Search Engines like Google index pages on the Surface Web, i.e. (roughly speaking) pages that do not require a login.
Not all of those pages are indexed. Sites can tell Google not to index parts of them. The mechanism is via robots.txt files or <meta> directives on individual pages. Even though you can view those pages in incognito, you won’t find them via X-Raying.
One example is Airtable, suggested by Alla Pavlova. There are multiple contact lists of laid-off people or conference attendees, yet site:airtable.com finds none.
Another example is Hackerrank, covered by Balazs. (In the case of Hackerrank, they have introduced those <meta> directives on every profile.)
There are two ways to discover these pages. These pages are not as “deeply” hidden as some other parts of the web, and you can sort of X-Ray for them.
1. Search on Social Networks. (No directives exist in HTML preventing links from being shared!)
- site:linkedin.com/posts “airtable.com” – I don’t think there is a way to uncover these links using a LinkedIn post search, but Google X-Ray helps.
Play some keyword games to eliminate irrelevant pages from Airtable (such as documentation).
You can continue with sites like Reddit, Discord, etc. “Closed networks” often hide their users’ professional backgrounds, along with their names. But “shared information” describes most of the popular posted content.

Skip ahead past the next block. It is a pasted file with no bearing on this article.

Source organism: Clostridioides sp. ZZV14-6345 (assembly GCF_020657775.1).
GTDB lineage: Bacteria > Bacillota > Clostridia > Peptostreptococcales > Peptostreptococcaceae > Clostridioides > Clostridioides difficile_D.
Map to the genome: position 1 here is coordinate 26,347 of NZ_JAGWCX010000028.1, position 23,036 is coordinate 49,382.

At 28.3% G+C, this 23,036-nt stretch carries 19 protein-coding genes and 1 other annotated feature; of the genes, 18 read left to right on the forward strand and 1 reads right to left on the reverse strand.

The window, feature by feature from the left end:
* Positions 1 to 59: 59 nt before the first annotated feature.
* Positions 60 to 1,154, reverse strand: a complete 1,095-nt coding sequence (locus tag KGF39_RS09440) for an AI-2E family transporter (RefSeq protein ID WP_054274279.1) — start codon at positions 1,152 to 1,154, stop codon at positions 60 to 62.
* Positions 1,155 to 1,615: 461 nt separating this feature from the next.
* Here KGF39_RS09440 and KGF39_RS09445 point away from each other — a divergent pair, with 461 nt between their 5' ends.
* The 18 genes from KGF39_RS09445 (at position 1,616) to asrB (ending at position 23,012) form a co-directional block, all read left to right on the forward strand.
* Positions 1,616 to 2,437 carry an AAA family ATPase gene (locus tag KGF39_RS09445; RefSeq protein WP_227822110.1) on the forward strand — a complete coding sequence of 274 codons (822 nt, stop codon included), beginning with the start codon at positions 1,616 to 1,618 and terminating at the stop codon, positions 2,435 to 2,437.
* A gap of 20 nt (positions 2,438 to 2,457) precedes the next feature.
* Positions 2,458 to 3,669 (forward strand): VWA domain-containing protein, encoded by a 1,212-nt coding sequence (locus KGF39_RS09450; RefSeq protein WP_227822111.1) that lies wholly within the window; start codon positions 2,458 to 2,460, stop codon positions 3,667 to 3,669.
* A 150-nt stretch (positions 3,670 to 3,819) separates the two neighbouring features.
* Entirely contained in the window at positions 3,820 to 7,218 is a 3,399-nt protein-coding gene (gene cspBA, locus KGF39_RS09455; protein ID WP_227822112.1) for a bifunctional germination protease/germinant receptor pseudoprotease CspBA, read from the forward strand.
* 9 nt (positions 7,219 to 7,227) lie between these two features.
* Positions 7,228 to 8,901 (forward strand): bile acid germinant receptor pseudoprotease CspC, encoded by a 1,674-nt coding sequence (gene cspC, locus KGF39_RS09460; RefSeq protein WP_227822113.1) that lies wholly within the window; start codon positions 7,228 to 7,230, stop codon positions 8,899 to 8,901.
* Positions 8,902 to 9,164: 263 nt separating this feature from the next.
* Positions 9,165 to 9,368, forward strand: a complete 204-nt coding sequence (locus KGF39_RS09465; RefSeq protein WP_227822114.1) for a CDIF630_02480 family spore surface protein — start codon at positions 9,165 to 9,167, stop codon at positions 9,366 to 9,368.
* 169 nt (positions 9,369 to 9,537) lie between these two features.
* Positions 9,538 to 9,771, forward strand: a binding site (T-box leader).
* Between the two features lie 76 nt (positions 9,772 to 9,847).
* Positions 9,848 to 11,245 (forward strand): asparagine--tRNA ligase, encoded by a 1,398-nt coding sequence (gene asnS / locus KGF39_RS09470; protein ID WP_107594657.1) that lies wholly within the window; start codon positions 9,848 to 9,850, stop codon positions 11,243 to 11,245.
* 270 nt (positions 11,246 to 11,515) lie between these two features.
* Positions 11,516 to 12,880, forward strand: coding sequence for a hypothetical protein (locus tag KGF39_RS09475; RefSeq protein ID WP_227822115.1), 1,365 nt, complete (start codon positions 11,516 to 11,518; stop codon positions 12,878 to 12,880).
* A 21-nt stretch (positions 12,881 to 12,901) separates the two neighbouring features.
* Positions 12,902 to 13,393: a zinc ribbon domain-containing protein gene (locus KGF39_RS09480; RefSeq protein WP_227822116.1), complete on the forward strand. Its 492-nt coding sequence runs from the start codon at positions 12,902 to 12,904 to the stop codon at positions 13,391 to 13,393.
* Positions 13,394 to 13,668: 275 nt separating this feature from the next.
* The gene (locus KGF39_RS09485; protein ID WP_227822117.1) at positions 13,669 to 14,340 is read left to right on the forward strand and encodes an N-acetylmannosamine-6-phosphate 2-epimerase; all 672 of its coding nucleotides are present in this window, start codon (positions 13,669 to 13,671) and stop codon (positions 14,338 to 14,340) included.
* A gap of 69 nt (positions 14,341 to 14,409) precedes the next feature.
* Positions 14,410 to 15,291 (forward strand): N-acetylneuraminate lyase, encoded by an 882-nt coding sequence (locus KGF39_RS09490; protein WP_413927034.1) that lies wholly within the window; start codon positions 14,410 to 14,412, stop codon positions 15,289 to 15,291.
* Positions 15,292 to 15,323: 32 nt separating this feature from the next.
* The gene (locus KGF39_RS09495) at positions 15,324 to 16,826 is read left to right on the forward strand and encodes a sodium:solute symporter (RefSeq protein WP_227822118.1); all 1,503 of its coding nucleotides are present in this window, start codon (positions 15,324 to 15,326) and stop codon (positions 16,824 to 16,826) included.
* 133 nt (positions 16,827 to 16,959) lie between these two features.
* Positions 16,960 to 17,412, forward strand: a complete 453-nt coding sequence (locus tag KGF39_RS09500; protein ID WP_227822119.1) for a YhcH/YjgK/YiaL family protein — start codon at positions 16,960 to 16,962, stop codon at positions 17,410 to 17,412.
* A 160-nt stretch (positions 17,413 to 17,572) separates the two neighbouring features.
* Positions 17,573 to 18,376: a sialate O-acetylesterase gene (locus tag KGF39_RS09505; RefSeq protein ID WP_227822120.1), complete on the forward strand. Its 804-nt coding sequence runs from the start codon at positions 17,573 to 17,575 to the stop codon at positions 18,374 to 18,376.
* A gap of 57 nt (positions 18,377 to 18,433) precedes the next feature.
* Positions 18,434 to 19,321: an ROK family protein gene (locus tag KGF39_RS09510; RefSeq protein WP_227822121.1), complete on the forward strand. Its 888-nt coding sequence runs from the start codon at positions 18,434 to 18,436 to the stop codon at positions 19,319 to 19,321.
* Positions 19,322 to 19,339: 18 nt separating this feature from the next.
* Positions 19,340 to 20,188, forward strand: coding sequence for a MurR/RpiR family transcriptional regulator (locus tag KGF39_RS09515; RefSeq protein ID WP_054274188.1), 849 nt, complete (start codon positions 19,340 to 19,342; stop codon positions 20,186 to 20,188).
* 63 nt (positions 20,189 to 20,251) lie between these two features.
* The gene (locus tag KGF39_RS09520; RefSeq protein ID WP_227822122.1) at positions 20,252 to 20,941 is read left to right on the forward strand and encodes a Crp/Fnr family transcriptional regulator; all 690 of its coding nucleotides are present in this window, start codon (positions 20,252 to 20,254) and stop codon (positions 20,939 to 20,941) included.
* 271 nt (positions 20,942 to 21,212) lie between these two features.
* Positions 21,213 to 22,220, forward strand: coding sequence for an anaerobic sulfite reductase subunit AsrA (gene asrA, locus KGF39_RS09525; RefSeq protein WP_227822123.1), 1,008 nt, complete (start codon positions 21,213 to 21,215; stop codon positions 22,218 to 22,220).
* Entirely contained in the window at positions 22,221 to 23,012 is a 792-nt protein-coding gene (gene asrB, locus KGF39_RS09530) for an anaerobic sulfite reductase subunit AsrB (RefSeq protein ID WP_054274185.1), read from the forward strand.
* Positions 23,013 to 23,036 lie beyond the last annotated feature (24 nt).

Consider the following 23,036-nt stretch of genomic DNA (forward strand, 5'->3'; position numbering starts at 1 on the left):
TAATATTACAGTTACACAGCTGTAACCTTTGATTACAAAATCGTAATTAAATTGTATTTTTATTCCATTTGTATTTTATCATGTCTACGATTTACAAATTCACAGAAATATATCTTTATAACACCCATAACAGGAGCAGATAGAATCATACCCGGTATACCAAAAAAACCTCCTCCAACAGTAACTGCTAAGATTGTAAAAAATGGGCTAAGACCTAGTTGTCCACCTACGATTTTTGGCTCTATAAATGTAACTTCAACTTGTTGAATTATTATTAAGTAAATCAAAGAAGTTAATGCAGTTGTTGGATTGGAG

Note, though, that you can search for the words surrounding links to pages but not the page’s content. So the search needs to have those “description” or “comment” keywords – what the link is about: contact lists, attendees, events, directories, etc. In this way, it is similar to intitle: and inanchor: searches. It invites searching with “natural language” since it is likely someone’s comments on the document in addition to sharing its title and URL.
2. Apply the same logic to Google search. Look for pages with links to sites like Airtable or Hackerrank – accordingly, with words describing those links.
Example: “airtable.com” -site:airtable.com tech layoffs.
These discoverable and viewable sites are “the Shallow Part of the Deep Web.”
For an update on Google search algorithm, check out the brand-new class on Thursday, November 17th,